After Graham’s death in 1986 Pinter continued to publicise his work. He urged Methuen to collaborate with the Greville Press to publish 100 Poems by 100 Poets, which contained Graham’s work and was dedicated to his memory. He pushed for an edition of Graham’s letters, eventually published by Carcanet in 1999 under the title The Nightfisherman: Selected Letters. ‘His song is unique and his work an inspiration,’ Pinter wrote in a blurb on the back cover. Antonia Fraser recalls in Must You Go (2010) that in April 2002, shortly after Pinter’s cancer diagnosis, they went to Torquay. During lunch in a country pub – ‘Harold’s favourite thing’ – they disagreed about a line in Graham’s poem ‘I Leave This at Your Ear’: ‘Was it the “shining sea" as I thought, or the “silent" sea as in Harold’s version?’ ‘Harold is always right about these things,’ she adds, ‘which doesn’t stop me gamely arguing. So when at dinner he pronounced, “It’s actually the speaking sea," it was a touching demonstration of his weakness, that he had forgotten one of his favourite lines.’
While I am very pleased to see W.S. Graham getting the sort of attention he failed to receive for much of his life, I am puzzled by the characterisation of him as ‘menacing’, ‘deeply pugnacious’ etc. Perhaps he was like that with interviewers, but I never knew him to be other than exuberantly kind and welcoming; even his threats to knock people’s blocks off, when I witnessed them, were more playful than aggressive. A good example of his customary tone comes through in the following letter, written in September 1970; I had visited him in Cornwall before heading off to British Columbia to chair a university art department there. As it doesn’t appear in his Collected Letters, it may be of some interest, and it certainly captures the spirit of the man as I knew him:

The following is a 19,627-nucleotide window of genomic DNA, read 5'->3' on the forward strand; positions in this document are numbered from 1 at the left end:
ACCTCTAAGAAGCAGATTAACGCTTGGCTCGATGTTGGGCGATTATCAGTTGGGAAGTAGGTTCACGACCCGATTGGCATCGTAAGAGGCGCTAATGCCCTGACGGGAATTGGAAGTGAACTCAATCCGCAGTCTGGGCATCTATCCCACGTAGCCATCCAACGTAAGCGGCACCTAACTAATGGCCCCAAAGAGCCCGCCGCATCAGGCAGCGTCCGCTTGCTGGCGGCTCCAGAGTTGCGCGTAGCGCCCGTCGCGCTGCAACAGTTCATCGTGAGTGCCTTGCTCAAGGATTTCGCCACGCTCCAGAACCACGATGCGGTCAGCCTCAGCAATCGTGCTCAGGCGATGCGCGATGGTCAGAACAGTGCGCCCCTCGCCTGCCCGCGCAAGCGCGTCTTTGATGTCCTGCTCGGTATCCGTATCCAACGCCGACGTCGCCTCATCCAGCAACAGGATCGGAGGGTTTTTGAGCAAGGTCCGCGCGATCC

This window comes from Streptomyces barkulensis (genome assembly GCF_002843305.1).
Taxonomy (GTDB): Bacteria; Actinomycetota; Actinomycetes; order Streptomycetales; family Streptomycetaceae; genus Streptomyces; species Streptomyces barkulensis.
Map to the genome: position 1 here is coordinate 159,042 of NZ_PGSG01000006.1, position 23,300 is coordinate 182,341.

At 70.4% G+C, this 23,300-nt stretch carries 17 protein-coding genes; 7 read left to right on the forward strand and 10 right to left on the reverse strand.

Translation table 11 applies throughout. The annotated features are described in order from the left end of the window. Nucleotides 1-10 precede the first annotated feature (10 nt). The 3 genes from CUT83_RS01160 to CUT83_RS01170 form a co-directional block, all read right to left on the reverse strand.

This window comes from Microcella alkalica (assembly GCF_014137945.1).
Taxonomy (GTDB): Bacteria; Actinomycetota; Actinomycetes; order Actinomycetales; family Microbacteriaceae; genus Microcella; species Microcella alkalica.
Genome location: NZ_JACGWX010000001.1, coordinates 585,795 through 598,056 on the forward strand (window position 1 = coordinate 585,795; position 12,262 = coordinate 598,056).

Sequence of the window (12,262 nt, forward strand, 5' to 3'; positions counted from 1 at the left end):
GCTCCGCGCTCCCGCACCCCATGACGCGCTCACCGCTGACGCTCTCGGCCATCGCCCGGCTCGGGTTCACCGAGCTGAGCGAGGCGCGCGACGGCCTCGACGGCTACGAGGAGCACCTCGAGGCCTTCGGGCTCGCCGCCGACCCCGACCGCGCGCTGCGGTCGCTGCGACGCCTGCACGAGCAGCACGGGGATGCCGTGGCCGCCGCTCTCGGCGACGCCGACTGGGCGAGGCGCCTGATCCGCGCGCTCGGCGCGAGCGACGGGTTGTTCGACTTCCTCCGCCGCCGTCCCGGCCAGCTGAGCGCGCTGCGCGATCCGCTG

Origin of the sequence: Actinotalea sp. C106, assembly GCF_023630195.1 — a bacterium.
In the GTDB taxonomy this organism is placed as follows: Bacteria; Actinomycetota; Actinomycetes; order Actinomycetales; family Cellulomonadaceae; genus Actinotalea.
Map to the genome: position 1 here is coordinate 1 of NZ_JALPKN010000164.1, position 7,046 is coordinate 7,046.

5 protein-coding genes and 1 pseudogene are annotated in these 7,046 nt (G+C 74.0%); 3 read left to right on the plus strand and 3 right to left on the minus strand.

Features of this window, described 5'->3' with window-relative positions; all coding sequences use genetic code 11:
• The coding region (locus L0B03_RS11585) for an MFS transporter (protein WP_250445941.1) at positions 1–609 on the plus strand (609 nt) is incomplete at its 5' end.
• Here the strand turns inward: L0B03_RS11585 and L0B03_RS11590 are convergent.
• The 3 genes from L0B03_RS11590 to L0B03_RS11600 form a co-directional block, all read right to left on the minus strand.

It was an afternoon and evening I’ll remember. You were no more under the drink than anybody else. Anyhow, to meet you is always a rare kind of pleasure and I don’t know how you’d have to behave to be bad in my book … If you have time amid your busyness of departure send us some last word from you. Reply, Trogspeare, reply … Go out and gobble old Canada up. You should do well. You carry your utensils with you to the moose-hunt over the ice-whiskered rivers and dollared prairies. I presume you have your sacred bow and arrows of the strongest medecins [sic] with you for the tribes of the anti-art Nations. I will be with you in spirit as you will still be here. OK OK, Norman, for now cheerio. The light is going and Nessie has soup going which tweaks my nose to orgasms. Love. Write. Sydney. x
W.S. Graham’s ‘The Nightfishing’, Seamus Perry writes, ‘is based on Graham’s experience of joining a crew out looking for herring in the thick of night, though putting it that way recalls the well-intentioned reviewer in the Naval Chronicle who noted Coleridge’s “Ancient Mariner" as a contribution to “naval literature"’. I could not help recalling the following masterpiece of the genre, published by John Julius Norwich in The Illustrated Christmas Cracker (2002) under the heading ‘A book review from the American magazine Field and Stream, November 1959’:
Although written many years ago, Lady Chatterley’s Lover has just been reissued by Grove Press, and this fictional account of the day-to-day life of an English gamekeeper is still of considerable interest to outdoor-minded readers, as it contains many passages on pheasant raising, the apprehending of poachers, ways to control vermin, and other chores and duties of the professional gamekeeper.
Unfortunately, one is obliged to wade through many pages of extraneous material in order to discover and savour these sidelights on the management of a Midland shooting estate, and in this reviewer’s opinion, the book cannot take the place of J.R. Miller’s Practical Gamekeeper.